Women at the school gates: a narrative study of the career paths of three women
Stead, C. 2020. Women at the school gates: a narrative study of the career paths of three women . PhD Thesis Canterbury Christ Church University School of teacher education
|Qualification name||Degree of Doctorate of Philsophy|
This interpretive study explores ‘career’, as experienced and narrated by three female participants who combine senior professional roles with motherhood. The theme of the public versus the personal permeates the thesis, through the exploration of the challenges and constraints faced by the women as they seek to balance the competing demands of career and daily life, and through reflexive consideration of the author’s relationships with the women because the participants were drawn from existing friendship groups.
The research is framed within auto/biographical methodology and uses narrative methods to explore the elements that have influenced each woman’s career and the meanings that she attributes to her career story. Materials were gathered through loosely structured interviews and themes were identified and selected via a proforma approach. This led to a highly iterative, inductive analytical process, also informed by reflexive discussion of the author’s position within the thesis. The complex ethical issues explored in the study included the extent to which the research represented collusion or collision between researcher and participants, the extent to which prior knowledge of the participants should be used, and notions of leaving the field.
The study demonstrated the need to question assumptions concerning the way in which women conceptualise and articulate career, as the transcripts indicated unease with, or even denial of, the concept of ‘career’. Where there was discussion, it was in first-paradigm terminology, with a focus on organisational hierarchies and planned ascent of a career ladder rather than on career as a work of self-construction. The research also found that the emotions expressed around career were overwhelmingly negative, arising particularly from an inability to achieve a satisfactory balance between working and personal lives. A further, distinctive element of the work is its methodological innovation within the study of career. Uniquely, the thesis presents material gathered and viewed through the lens of friendship via an auto/biographical approach and finds that no single career theory can adequately represent the experiences narrated by these participants. This signals a gap between theory and lived experience.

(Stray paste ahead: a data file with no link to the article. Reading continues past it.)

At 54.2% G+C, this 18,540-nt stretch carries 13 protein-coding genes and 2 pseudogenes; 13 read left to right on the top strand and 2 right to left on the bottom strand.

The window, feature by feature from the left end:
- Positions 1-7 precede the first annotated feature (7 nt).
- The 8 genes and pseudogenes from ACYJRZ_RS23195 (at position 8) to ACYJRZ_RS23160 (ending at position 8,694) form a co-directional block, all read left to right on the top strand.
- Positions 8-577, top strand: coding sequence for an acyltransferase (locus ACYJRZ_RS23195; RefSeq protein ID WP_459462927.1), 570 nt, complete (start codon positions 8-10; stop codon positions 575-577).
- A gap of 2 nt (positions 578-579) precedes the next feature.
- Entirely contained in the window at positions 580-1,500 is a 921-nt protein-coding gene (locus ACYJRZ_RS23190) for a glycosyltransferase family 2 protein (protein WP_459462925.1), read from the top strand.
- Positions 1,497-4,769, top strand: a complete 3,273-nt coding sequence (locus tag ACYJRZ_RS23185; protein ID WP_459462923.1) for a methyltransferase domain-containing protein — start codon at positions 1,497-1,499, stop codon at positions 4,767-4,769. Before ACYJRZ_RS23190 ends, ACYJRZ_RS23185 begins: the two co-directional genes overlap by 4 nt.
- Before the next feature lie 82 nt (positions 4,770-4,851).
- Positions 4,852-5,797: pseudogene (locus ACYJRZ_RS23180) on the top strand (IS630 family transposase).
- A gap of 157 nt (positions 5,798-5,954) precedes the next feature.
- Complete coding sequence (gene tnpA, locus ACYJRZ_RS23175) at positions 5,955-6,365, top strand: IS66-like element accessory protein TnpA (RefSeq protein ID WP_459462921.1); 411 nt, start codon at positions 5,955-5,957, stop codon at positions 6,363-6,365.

|Keywords||Carer; Women; Challenges and constraints; Theory and lived experience gap|
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|Deposited||10 Jul 2020|
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